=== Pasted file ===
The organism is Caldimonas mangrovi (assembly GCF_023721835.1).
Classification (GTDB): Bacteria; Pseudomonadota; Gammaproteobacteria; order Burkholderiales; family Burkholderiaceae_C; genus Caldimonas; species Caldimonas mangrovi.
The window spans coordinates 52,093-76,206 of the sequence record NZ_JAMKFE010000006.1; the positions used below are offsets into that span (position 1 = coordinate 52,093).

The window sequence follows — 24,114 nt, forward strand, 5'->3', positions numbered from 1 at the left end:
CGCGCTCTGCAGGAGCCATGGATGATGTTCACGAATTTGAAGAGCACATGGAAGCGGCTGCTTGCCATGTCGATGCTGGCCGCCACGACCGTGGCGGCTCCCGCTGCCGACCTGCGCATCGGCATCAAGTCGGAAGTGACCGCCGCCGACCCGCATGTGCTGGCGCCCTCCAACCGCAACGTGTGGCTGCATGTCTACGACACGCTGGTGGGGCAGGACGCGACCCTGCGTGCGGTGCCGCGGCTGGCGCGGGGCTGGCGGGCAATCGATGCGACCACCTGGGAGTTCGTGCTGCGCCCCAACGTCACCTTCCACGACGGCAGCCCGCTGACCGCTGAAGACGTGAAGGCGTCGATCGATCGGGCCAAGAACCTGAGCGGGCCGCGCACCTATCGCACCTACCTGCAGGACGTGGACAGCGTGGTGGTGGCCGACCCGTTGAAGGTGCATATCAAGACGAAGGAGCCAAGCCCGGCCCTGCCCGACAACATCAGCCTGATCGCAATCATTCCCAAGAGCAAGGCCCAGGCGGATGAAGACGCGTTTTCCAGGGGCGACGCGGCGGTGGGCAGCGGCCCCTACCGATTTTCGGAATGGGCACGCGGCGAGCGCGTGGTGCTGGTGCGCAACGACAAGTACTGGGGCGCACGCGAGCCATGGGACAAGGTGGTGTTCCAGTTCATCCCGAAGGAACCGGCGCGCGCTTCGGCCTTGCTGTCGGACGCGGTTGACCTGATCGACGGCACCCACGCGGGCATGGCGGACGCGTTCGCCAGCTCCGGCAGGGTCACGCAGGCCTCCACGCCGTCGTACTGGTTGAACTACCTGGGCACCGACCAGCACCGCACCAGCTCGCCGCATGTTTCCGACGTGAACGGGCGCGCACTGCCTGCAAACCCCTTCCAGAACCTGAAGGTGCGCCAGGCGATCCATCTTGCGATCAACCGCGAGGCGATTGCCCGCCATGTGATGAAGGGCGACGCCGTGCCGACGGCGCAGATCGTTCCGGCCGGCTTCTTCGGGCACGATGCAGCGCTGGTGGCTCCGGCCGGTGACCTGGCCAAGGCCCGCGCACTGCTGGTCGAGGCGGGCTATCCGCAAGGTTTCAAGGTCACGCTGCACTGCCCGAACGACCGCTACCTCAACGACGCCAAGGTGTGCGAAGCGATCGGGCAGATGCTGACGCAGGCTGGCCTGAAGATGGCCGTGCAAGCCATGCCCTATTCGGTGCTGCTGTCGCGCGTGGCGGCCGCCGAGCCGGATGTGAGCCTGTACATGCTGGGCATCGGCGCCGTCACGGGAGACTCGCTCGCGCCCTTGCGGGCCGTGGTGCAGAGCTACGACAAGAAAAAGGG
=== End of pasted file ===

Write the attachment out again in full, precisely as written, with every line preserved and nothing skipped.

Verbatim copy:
The organism is Caldimonas mangrovi (assembly GCF_023721835.1).
Classification (GTDB): Bacteria; Pseudomonadota; Gammaproteobacteria; order Burkholderiales; family Burkholderiaceae_C; genus Caldimonas; species Caldimonas mangrovi.
The window spans coordinates 52,093-76,206 of the sequence record NZ_JAMKFE010000006.1; the positions used below are offsets into that span (position 1 = coordinate 52,093).

The window sequence follows — 24,114 nt, forward strand, 5'->3', positions numbered from 1 at the left end:
CGCGCTCTGCAGGAGCCATGGATGATGTTCACGAATTTGAAGAGCACATGGAAGCGGCTGCTTGCCATGTCGATGCTGGCCGCCACGACCGTGGCGGCTCCCGCTGCCGACCTGCGCATCGGCATCAAGTCGGAAGTGACCGCCGCCGACCCGCATGTGCTGGCGCCCTCCAACCGCAACGTGTGGCTGCATGTCTACGACACGCTGGTGGGGCAGGACGCGACCCTGCGTGCGGTGCCGCGGCTGGCGCGGGGCTGGCGGGCAATCGATGCGACCACCTGGGAGTTCGTGCTGCGCCCCAACGTCACCTTCCACGACGGCAGCCCGCTGACCGCTGAAGACGTGAAGGCGTCGATCGATCGGGCCAAGAACCTGAGCGGGCCGCGCACCTATCGCACCTACCTGCAGGACGTGGACAGCGTGGTGGTGGCCGACCCGTTGAAGGTGCATATCAAGACGAAGGAGCCAAGCCCGGCCCTGCCCGACAACATCAGCCTGATCGCAATCATTCCCAAGAGCAAGGCCCAGGCGGATGAAGACGCGTTTTCCAGGGGCGACGCGGCGGTGGGCAGCGGCCCCTACCGATTTTCGGAATGGGCACGCGGCGAGCGCGTGGTGCTGGTGCGCAACGACAAGTACTGGGGCGCACGCGAGCCATGGGACAAGGTGGTGTTCCAGTTCATCCCGAAGGAACCGGCGCGCGCTTCGGCCTTGCTGTCGGACGCGGTTGACCTGATCGACGGCACCCACGCGGGCATGGCGGACGCGTTCGCCAGCTCCGGCAGGGTCACGCAGGCCTCCACGCCGTCGTACTGGTTGAACTACCTGGGCACCGACCAGCACCGCACCAGCTCGCCGCATGTTTCCGACGTGAACGGGCGCGCACTGCCTGCAAACCCCTTCCAGAACCTGAAGGTGCGCCAGGCGATCCATCTTGCGATCAACCGCGAGGCGATTGCCCGCCATGTGATGAAGGGCGACGCCGTGCCGACGGCGCAGATCGTTCCGGCCGGCTTCTTCGGGCACGATGCAGCGCTGGTGGCTCCGGCCGGTGACCTGGCCAAGGCCCGCGCACTGCTGGTCGAGGCGGGCTATCCGCAAGGTTTCAAGGTCACGCTGCACTGCCCGAACGACCGCTACCTCAACGACGCCAAGGTGTGCGAAGCGATCGGGCAGATGCTGACGCAGGCTGGCCTGAAGATGGCCGTGCAAGCCATGCCCTATTCGGTGCTGCTGTCGCGCGTGGCGGCCGCCGAGCCGGATGTGAGCCTGTACATGCTGGGCATCGGCGCCGTCACGGGAGACTCGCTCGCGCCCTTGCGGGCCGTGGTGCAGAGCTACGACAAGAAAAAGGG